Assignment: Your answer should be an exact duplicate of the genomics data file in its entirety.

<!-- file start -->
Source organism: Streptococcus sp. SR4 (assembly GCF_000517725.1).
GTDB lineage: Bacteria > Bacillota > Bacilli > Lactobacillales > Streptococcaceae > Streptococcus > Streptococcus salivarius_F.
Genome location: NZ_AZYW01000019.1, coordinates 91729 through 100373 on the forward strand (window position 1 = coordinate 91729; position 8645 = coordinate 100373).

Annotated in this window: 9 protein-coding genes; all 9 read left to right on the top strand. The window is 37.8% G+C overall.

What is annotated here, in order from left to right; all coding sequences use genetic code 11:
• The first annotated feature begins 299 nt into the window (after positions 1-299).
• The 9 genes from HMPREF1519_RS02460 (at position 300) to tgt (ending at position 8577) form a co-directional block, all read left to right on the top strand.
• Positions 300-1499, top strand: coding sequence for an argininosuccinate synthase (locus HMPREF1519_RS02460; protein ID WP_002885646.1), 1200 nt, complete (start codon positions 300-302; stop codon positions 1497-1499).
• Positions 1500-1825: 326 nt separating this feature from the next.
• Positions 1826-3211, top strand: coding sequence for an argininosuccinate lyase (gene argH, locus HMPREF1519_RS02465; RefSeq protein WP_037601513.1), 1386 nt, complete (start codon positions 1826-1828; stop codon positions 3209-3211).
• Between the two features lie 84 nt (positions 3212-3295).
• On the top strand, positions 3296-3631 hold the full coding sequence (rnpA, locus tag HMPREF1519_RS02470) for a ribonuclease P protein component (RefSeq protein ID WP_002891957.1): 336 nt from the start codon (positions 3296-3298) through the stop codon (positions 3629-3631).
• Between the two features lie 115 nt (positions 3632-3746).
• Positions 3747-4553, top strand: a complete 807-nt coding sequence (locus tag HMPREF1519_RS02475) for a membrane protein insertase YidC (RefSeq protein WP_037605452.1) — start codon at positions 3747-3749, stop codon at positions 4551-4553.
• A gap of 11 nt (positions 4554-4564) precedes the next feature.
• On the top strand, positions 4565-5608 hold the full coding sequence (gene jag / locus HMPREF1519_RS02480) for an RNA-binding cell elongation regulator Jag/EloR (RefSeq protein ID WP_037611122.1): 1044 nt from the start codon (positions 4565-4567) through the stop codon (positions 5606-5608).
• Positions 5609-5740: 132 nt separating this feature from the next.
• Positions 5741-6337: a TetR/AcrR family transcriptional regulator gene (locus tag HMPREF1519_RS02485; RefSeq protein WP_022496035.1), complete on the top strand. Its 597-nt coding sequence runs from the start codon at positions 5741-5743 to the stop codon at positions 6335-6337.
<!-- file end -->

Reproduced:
Source organism: Streptococcus sp. SR4 (assembly GCF_000517725.1).
GTDB lineage: Bacteria > Bacillota > Bacilli > Lactobacillales > Streptococcaceae > Streptococcus > Streptococcus salivarius_F.
Genome location: NZ_AZYW01000019.1, coordinates 91729 through 100373 on the forward strand (window position 1 = coordinate 91729; position 8645 = coordinate 100373).

Annotated in this window: 9 protein-coding genes; all 9 read left to right on the top strand. The window is 37.8% G+C overall.

What is annotated here, in order from left to right; all coding sequences use genetic code 11:
• The first annotated feature begins 299 nt into the window (after positions 1-299).
• The 9 genes from HMPREF1519_RS02460 (at position 300) to tgt (ending at position 8577) form a co-directional block, all read left to right on the top strand.
• Positions 300-1499, top strand: coding sequence for an argininosuccinate synthase (locus HMPREF1519_RS02460; protein ID WP_002885646.1), 1200 nt, complete (start codon positions 300-302; stop codon positions 1497-1499).
• Positions 1500-1825: 326 nt separating this feature from the next.
• Positions 1826-3211, top strand: coding sequence for an argininosuccinate lyase (gene argH, locus HMPREF1519_RS02465; RefSeq protein WP_037601513.1), 1386 nt, complete (start codon positions 1826-1828; stop codon positions 3209-3211).
• Between the two features lie 84 nt (positions 3212-3295).
• On the top strand, positions 3296-3631 hold the full coding sequence (rnpA, locus tag HMPREF1519_RS02470) for a ribonuclease P protein component (RefSeq protein ID WP_002891957.1): 336 nt from the start codon (positions 3296-3298) through the stop codon (positions 3629-3631).
• Between the two features lie 115 nt (positions 3632-3746).
• Positions 3747-4553, top strand: a complete 807-nt coding sequence (locus tag HMPREF1519_RS02475) for a membrane protein insertase YidC (RefSeq protein WP_037605452.1) — start codon at positions 3747-3749, stop codon at positions 4551-4553.
• A gap of 11 nt (positions 4554-4564) precedes the next feature.
• On the top strand, positions 4565-5608 hold the full coding sequence (gene jag / locus HMPREF1519_RS02480) for an RNA-binding cell elongation regulator Jag/EloR (RefSeq protein ID WP_037611122.1): 1044 nt from the start codon (positions 4565-4567) through the stop codon (positions 5606-5608).
• Positions 5609-5740: 132 nt separating this feature from the next.
• Positions 5741-6337: a TetR/AcrR family transcriptional regulator gene (locus tag HMPREF1519_RS02485; RefSeq protein WP_022496035.1), complete on the top strand. Its 597-nt coding sequence runs from the start codon at positions 5741-5743 to the stop codon at positions 6335-6337.